To those of you who think it might be a tough read: It's not. Really. I'll admit the first few pages had me a little confused, but I forged through and once the plot got underway I sailed right through it.
They're currently making a film adaptation of the book, set to open in 2012. Leonard DiCaprio stars as Jay Gatsby, and the star power expands with Isla Fisher and Tobey Maguire. From what I've read, everyone involved is taking great care since this is such a classic. From a writer's point of view, I understand why it's a classic. In fact, we studied one passage in my creative prose class last year. Fitzgerald has a way with description that makes the reader really see what he's talking about. For example, the passage we studied:
We walked through a high hallway into a bright rosy-colored space, fragilely bound into the house by French windows at either end. The windows were ajar and gleaming white against the fresh grass outside that seemed to grow a little way into the house. A breeze blew through the room, blew curtains in at one end and out the other like pale flags, twisting them up toward the frosted wedding cake of the ceiling -- and then rippled over the wine-colored rug, making a shadow on it as wind does on the sea.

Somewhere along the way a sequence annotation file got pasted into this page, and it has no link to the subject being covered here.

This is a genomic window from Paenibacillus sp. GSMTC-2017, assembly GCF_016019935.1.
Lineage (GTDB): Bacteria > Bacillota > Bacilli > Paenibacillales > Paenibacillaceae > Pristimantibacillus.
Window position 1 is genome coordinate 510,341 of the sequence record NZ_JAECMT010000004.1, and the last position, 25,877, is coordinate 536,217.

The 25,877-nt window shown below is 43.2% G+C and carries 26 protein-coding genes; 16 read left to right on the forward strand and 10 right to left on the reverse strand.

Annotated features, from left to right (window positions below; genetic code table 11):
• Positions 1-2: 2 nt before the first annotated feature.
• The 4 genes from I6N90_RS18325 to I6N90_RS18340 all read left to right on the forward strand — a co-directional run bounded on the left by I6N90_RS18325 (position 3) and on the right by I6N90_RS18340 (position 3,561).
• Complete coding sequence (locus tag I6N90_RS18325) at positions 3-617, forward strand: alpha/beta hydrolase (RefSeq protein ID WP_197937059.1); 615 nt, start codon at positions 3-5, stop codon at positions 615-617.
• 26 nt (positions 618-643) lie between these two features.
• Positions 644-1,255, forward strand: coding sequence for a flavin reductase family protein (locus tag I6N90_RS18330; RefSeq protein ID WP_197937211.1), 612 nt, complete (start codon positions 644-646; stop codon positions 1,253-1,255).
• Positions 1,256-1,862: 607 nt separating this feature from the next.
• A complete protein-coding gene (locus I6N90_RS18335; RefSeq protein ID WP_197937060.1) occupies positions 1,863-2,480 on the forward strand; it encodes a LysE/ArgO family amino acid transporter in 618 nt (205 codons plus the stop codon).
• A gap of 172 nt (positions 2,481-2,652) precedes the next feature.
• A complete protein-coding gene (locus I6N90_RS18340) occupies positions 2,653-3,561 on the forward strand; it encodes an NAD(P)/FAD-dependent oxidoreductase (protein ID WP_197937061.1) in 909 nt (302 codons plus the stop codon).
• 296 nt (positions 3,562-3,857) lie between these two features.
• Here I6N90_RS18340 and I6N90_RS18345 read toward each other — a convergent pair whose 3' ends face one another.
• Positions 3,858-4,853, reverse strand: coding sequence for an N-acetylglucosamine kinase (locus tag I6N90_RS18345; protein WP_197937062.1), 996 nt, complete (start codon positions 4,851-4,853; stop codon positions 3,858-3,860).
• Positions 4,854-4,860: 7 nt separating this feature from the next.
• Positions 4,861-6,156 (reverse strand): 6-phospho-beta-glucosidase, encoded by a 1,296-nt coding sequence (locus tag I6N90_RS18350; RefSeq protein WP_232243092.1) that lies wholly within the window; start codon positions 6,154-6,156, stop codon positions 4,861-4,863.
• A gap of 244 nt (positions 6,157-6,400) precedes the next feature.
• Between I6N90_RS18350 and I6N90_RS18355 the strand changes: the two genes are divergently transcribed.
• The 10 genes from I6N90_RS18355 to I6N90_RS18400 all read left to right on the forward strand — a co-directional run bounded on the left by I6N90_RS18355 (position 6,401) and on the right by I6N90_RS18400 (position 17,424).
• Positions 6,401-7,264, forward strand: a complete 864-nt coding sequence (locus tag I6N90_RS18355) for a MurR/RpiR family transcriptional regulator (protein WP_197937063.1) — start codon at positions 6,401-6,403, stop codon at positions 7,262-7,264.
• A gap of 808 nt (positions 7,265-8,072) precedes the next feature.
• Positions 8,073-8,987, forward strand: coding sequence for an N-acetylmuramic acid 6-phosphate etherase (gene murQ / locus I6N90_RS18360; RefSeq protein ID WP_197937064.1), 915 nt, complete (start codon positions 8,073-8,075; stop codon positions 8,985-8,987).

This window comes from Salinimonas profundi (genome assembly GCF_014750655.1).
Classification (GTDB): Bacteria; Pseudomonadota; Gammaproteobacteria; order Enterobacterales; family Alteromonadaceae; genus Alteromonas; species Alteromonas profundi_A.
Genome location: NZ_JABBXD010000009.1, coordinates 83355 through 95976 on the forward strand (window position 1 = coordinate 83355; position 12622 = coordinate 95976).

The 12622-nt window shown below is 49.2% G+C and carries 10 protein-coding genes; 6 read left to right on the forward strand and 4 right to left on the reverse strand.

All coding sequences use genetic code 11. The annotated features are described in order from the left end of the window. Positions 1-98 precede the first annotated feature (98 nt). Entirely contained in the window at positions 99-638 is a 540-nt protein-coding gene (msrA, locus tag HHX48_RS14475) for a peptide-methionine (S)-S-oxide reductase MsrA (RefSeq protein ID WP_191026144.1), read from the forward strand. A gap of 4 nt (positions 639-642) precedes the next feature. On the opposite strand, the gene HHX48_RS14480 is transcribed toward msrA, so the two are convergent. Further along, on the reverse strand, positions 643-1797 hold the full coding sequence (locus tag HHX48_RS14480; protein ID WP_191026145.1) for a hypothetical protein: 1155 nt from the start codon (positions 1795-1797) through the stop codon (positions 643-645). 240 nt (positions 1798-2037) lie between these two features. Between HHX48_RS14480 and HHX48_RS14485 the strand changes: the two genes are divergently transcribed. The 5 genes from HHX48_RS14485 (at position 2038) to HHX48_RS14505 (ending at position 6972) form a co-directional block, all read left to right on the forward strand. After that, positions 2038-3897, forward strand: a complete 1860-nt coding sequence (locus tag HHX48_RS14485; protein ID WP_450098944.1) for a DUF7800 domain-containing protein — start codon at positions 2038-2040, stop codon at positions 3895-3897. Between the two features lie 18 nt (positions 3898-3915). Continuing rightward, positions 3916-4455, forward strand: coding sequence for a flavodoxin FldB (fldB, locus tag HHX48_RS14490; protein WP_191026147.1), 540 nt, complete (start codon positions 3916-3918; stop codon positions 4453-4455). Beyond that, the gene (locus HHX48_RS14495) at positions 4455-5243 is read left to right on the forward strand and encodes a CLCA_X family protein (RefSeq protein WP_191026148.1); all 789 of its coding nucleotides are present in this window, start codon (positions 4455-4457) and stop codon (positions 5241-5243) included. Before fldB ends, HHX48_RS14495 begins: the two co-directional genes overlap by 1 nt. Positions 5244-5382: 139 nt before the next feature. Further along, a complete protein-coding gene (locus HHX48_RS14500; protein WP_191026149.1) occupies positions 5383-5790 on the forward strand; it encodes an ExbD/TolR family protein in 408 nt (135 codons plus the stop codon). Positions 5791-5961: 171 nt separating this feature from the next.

The only completely stationary object in the room was an enormous couch on which two young women were buoyed up as though upon an anchored ballon. They were both in white and their dresses were rippling and fluttering as if they had just been blown back in after a short flight around the house.
Can't you picture the room? The house? The girls?
|Leo will star as Jay Gatsby|
Overall, I give the The Great Gatsby 3 out of 5 stars. Which translates to, "I enjoyed the book." I didn't really like it, or love it, but it was a good book. For those of you wanting to add more classics to your "read" column, I suggest picking this up. It's an easy check mark. Plus, then you can be one of "those people" who compare the book and the movie once it comes out.